Some experts argue that depression can be a positive life-changing experience that leaves people tougher, more resilient and more creative.
Some even argue that depression may not be an illness at all, but an evolutionary survival mechanism that helps us cope with life's crises by forcing us to reassess our priorities.
Eleven years ago, Helen McNallen suffered an episode of depression so severe she attempted to take her own life.
She set it up because she is convinced that her mental health crisis, which was triggered by the pressures of her job, has, in the long run, transformed her life for the better.
"I'm glad I had depression," says Helen, from Sheffield in South Yorkshire.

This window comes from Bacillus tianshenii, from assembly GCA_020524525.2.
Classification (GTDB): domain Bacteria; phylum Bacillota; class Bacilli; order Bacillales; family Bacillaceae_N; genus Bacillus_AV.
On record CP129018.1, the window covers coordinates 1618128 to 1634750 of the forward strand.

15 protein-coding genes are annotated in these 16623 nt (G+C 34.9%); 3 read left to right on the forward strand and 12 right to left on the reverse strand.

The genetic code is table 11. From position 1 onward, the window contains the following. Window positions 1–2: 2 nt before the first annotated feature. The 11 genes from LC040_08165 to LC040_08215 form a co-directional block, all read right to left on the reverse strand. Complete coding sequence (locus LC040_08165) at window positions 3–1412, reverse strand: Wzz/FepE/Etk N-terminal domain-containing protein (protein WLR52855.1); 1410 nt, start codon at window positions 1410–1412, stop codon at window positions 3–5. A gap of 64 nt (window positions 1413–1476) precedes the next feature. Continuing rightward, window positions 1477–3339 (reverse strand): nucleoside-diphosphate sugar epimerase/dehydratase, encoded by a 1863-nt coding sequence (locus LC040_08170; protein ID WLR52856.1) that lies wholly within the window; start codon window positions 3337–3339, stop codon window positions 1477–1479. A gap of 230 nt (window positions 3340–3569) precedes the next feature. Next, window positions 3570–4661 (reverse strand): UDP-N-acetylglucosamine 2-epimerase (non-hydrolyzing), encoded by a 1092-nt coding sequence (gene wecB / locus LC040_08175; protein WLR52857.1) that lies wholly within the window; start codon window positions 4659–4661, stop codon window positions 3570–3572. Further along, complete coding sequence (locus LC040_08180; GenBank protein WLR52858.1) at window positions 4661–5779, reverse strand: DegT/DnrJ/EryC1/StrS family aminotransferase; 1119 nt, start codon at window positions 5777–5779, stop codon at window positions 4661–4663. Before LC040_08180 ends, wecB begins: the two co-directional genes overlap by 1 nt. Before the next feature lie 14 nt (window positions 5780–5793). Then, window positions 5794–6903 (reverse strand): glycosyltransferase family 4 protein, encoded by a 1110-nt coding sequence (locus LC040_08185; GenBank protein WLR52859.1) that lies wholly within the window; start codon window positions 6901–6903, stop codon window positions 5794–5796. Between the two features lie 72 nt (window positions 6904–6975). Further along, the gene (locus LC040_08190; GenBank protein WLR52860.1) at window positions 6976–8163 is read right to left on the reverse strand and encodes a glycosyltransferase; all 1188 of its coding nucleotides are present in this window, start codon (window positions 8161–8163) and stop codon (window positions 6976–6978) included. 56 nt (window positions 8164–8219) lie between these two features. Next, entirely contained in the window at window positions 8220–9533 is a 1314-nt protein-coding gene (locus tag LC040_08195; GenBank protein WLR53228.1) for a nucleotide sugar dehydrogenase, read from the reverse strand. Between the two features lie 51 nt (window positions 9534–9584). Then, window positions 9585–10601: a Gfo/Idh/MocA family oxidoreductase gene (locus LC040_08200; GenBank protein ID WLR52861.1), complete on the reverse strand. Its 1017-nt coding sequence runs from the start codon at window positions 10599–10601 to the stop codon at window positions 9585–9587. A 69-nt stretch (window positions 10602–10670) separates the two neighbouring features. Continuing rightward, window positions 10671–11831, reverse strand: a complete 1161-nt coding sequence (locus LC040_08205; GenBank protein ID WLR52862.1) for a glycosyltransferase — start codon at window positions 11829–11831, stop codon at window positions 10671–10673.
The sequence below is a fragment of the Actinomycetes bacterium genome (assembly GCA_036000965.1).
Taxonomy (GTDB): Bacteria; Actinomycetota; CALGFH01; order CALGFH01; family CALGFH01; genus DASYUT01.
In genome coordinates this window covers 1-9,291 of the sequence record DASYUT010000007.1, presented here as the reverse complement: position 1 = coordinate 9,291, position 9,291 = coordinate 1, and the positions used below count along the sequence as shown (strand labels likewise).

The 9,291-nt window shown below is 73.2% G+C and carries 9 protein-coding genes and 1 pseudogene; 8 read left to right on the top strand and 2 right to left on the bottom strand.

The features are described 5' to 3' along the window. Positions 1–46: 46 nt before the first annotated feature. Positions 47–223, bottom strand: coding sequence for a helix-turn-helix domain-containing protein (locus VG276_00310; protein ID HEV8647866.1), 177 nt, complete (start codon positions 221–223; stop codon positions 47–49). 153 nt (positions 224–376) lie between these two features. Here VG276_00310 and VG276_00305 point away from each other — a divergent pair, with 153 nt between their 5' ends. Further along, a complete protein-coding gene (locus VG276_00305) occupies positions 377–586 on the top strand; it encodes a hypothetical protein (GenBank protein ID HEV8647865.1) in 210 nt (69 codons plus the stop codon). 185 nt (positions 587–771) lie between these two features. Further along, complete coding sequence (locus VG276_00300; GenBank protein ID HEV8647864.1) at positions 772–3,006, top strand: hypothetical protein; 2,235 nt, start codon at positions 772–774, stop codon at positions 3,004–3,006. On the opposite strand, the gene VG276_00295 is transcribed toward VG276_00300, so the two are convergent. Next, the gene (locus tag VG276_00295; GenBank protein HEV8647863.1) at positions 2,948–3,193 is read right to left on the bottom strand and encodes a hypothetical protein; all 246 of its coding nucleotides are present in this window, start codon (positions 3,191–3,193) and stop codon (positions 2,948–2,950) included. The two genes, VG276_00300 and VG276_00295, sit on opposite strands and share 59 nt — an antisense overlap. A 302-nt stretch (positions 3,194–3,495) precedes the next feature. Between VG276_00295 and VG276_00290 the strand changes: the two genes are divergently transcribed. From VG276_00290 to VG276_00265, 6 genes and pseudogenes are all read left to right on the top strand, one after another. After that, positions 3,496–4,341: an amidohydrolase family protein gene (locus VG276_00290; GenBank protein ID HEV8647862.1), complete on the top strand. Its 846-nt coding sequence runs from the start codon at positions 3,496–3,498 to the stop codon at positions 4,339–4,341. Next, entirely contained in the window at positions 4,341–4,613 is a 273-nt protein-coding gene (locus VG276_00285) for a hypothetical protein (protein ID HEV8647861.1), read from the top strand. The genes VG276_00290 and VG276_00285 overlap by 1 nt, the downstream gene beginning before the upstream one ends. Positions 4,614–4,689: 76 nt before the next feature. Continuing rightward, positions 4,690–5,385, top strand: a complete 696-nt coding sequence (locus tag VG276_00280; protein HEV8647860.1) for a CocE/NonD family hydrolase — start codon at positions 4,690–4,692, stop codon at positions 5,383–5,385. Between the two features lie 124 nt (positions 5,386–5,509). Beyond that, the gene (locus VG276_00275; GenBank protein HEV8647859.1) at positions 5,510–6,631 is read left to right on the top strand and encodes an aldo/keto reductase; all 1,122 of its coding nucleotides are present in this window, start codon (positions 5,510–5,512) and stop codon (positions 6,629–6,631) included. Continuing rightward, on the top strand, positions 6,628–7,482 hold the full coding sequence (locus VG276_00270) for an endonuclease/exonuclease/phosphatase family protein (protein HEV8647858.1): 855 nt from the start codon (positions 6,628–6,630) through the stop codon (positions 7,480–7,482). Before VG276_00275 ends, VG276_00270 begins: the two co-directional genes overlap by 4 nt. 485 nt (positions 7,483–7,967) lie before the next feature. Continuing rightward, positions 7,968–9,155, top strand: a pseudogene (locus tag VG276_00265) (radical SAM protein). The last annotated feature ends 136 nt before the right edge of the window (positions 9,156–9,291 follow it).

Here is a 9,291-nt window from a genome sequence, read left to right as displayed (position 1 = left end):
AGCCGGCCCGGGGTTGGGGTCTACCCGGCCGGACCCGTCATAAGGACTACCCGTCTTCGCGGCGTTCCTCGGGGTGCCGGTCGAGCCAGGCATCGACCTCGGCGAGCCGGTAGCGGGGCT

"Now, I feel very lucky to be able to spend my time helping other people. It was a turning point in my life," she added.
The controversial idea, that depression might do some of us good in the long run, is backed up by a recent study carried out in the Netherlands.
It analysed the effects of depression on 165 people by looking at how well they coped with life's stresses and strains before and after their mental breakdown.
The study found that the majority had more vitality, improved social lives and were performing better at work.
But if suffering mental health problems really can be beneficial, experts agree it's only likely to apply to those with mild to moderate depression - the majority of cases.